By David Jahng
For The Diamondback
During a time of divisive politics, more than 100 students, faculty and other community members at the University of Maryland attended a lecture Tuesday led by Thurgood Marshall Jr.
Marshall, a counselor and expert in public policy, spoke at Stamp Student Union’s Grand Ballroom and discussed the importance of leadership and civic engagement during a time of deeply dividing politics and tribal groupthink.
“I can’t think of a better person to talk about these issues,” said university President Wallace Loh. “He is the son of the supreme court justice that desegregated the university and desegregated public schools in the whole country.”
Marshall is the son Thurgood Marshall Sr., who argued Supreme Court cases such as Brown v. Board of Education, which led to the desegregation of public schools.
Loh opened the discussion with a statement criticizing political bigotry, calling for “education of the heart” in efforts to nurture civic values. Robert Orr, the dean of the university’s public policy school, moderated the discussion.
During the event, hosted by the Norman and Florence Brody Family Foundation Public Policy Forum, Marshall spoke about the importance of diversity and how it has given America a competitive advantage around the globe.
“The fabric of our country has always recognized and honored the diversity of our collective culture,” he said.
Marshall also urged those who hold positions in government to be more engaging, respectful and active listeners when it comes to policy, and reach across partisan divides.
Marshall said he wanted this event to be a conversation between himself and listeners, as he engaged in a Q-and-A session with various members of the audience.
Junior Nathan Schachter said he was excited this event connected to much of what he’s been discussing in his courses. Schachter is also a member of the Brody Forum student board.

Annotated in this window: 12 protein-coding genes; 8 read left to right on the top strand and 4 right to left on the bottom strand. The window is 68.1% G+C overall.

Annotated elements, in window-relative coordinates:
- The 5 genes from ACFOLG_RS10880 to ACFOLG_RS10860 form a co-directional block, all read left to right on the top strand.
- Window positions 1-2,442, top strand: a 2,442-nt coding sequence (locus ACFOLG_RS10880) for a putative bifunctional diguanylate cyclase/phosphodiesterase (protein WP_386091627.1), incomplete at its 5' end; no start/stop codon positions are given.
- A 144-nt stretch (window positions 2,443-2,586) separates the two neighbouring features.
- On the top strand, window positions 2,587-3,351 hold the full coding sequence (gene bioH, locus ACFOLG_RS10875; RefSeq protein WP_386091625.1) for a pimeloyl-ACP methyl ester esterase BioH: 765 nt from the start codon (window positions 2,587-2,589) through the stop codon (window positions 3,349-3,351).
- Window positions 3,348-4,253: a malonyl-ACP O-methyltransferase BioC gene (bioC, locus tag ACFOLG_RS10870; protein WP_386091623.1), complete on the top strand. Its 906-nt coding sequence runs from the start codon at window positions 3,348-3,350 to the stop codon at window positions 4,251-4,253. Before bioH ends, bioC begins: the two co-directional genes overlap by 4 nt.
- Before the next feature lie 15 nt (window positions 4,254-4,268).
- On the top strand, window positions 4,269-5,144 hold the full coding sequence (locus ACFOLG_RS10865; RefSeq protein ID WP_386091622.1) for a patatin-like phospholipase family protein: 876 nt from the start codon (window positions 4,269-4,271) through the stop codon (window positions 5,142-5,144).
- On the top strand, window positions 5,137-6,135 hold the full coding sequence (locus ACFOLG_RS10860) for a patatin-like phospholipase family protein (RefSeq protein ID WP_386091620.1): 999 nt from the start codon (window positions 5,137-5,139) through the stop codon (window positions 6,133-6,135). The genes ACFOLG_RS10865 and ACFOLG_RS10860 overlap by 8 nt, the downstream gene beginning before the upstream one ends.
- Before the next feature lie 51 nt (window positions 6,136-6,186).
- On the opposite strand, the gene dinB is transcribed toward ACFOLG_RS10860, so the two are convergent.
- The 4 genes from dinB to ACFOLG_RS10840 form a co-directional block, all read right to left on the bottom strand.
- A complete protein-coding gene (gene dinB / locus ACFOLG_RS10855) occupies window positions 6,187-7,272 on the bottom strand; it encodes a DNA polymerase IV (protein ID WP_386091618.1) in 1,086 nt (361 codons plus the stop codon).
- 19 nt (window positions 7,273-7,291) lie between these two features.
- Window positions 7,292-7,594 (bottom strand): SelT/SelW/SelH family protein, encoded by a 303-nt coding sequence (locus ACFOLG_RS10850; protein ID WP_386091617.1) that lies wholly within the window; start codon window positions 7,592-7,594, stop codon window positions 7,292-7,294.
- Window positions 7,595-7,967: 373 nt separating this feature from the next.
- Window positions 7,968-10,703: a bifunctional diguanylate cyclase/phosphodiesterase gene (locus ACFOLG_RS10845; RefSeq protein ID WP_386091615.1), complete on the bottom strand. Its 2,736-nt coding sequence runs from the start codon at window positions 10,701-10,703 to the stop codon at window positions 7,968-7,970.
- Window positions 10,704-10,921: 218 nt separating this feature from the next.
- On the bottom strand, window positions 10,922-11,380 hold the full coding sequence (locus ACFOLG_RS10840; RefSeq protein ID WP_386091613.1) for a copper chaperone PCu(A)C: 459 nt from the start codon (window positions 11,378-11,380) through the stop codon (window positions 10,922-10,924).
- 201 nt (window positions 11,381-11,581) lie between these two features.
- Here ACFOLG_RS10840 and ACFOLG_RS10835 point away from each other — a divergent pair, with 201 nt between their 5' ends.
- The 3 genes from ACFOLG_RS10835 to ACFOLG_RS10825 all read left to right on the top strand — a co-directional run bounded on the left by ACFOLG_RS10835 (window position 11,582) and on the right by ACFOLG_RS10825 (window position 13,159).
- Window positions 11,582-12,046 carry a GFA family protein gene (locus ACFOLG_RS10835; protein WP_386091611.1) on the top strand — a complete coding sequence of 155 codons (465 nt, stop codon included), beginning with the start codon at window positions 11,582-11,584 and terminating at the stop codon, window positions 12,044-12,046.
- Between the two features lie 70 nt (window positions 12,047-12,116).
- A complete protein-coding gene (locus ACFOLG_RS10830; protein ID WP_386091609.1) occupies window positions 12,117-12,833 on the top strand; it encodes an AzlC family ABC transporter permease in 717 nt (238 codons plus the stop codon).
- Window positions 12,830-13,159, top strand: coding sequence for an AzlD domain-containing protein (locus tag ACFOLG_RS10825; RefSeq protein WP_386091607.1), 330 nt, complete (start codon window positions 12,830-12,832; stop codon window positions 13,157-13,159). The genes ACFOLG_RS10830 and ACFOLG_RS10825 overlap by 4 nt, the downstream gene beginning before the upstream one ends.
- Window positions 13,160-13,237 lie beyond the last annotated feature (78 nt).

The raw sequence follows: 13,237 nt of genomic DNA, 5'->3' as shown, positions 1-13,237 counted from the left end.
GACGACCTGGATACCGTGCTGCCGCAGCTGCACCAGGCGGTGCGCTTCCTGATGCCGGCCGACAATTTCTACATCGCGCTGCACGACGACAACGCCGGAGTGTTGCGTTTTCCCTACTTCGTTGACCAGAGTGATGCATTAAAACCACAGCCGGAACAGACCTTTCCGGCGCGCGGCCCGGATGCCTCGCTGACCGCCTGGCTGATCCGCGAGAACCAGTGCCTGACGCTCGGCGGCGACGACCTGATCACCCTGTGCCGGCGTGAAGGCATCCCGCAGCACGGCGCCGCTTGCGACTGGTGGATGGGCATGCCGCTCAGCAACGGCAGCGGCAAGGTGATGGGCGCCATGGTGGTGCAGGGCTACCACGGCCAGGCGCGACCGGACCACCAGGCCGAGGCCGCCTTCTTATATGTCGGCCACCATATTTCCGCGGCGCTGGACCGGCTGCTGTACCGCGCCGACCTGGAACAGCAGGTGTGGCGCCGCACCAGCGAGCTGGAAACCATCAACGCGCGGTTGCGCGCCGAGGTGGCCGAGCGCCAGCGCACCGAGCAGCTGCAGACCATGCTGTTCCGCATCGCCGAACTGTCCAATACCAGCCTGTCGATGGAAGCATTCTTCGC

“The importance of bridging is something that as a policy major we speak about in classes,”the public policy major said. “It was good to be able to hear a professional’s personal experience and learn from that.”
Maalik Nickerson, a public policy graduate student, said he was inspired by Marshall’s influence, as well as the influence of policymakers in general.
“He shed light on different small ways in which you can have an impact on building ideological bridges within a legal career,” Nickerson said. “A legal career is very adversarial — people think of it as an easy way to make a lot of money, but being in these spaces with such powerful people presents opportunities to really connect with them on crucial issues to our society.”
Marshall is a partner of Morgan, Lewis & Bockius LLP, an international law firm. In the 1990s, he also served as a member of the White House senior staff under the Clinton administration.
Marshall also commented on the Trump administration, adding that he wished the president “would use his position and his leadership skills to try to bring us together, rather than tear us apart.”
“I do think there are aspects of his campaign and his governance style that have unfortunately appealed to divisive interests in the country,” he said. “I’m frankly not sure how much of that is his personal view, or his desire to maintain political support, and I find that a little disturbing as well.”